The Design Decisions Laboratory develops tools and methods to understand and assist decision-making in the design process. Current thrust areas include

1.       systems optimization,

2.       design for market systems, and

3.       green design & environmental policy.


A current application focus is life cycle implications of advanced vehicles, including plug-in vehicles.

Systems Optimization


The design and optimization of complex systems pose unique challenges: Subsystems and components must be designed such that they are compatible and consistent with one another while delivering properties that, in combination, achieve targets for the overall system. DDL develops mathematical tools for decomposing complex design tasks into smaller subsystem design tasks and coordinating design of these subsystems to achieve optimal system solutions.


Sample Publications:

Khajavirad, A., J.J. Michalek (2009) “A determinstic Lagrangian-based global optimization approach for decomposable nonconvex mixed-integer problems,” ASME Journal of Mechanical Design, v131 051009 p1-8.

Khajavirad, A., J.J. Michalek and T.W. Simpson (2008) "An efficient decomposed multi-objective genetic algorithm for solving the joint product family selection and design problem with generalized commonality," Structural and Multidisciplinary Optimization, v39 p187-201.

Li, Y., Z. Lu and J.J. Michalek (2008) "Diagonal quadratic approximation for parallelization of analytical target cascading", ASME Journal of Mechanical Design v130 n5 p051402.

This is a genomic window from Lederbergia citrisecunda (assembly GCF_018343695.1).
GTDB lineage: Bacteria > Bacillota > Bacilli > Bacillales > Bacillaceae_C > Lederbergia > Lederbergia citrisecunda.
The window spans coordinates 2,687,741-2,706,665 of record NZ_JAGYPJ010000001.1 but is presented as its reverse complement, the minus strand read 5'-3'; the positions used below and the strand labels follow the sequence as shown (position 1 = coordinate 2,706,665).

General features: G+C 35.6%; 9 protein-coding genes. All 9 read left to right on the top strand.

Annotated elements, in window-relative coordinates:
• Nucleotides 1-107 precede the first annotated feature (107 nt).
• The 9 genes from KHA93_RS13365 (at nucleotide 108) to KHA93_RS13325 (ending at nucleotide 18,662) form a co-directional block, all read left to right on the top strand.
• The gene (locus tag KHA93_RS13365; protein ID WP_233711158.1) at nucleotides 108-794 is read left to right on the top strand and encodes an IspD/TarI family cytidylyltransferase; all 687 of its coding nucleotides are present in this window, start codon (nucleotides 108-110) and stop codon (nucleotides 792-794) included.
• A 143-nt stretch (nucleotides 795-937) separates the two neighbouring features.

Design for Market Systems


Whether interested in profit or in social welfare, designers are concerned with the preferences people have and the choices they make. Design decisions are driven by the preferences of various stakeholders, and the decisions made by designers have impact on these stakeholders. DDL develops quantitative tools to model and predict consumer behavior and competitive firm behavior to guide product design decisions to perform well in the marketplace. 


Sample Publications:


Michalek, J.J., F.M. Feinberg, P. Ebbes, F. Adigüzel and P.Y. Papalambros (2011) "Enhancing marketing with engineering: optimal product line design for heterogeneous markets," International Journal of Research in Marketing, v28 p1-12.

Shiau, C.-S. and J.J. Michalek (2009) "Should designers worry about market systems?" ASME Journal of Mechanical Design, v131 011011 p1-9.


Michalek, J.J., F.M. Feinberg and P.Y. Papalambros (2005) "Linking marketing and engineering product design decisions via analytical target cascading," Journal of Product Innovation Management, v22 p42-62.


Green Design and Environmental Policy


Environmental regulations attempt to correct for market failures by altering incentive structures or restricting the space of options available to designers. Such regulations have direct impact on the decisions made by designers, and the success of any such policy depends upon the product designs that result under regulated market conditions. DDL builds models to understand and predict the effects of policy on the incentives that drive design decisions and the resulting impact on producers, users, society and the environment.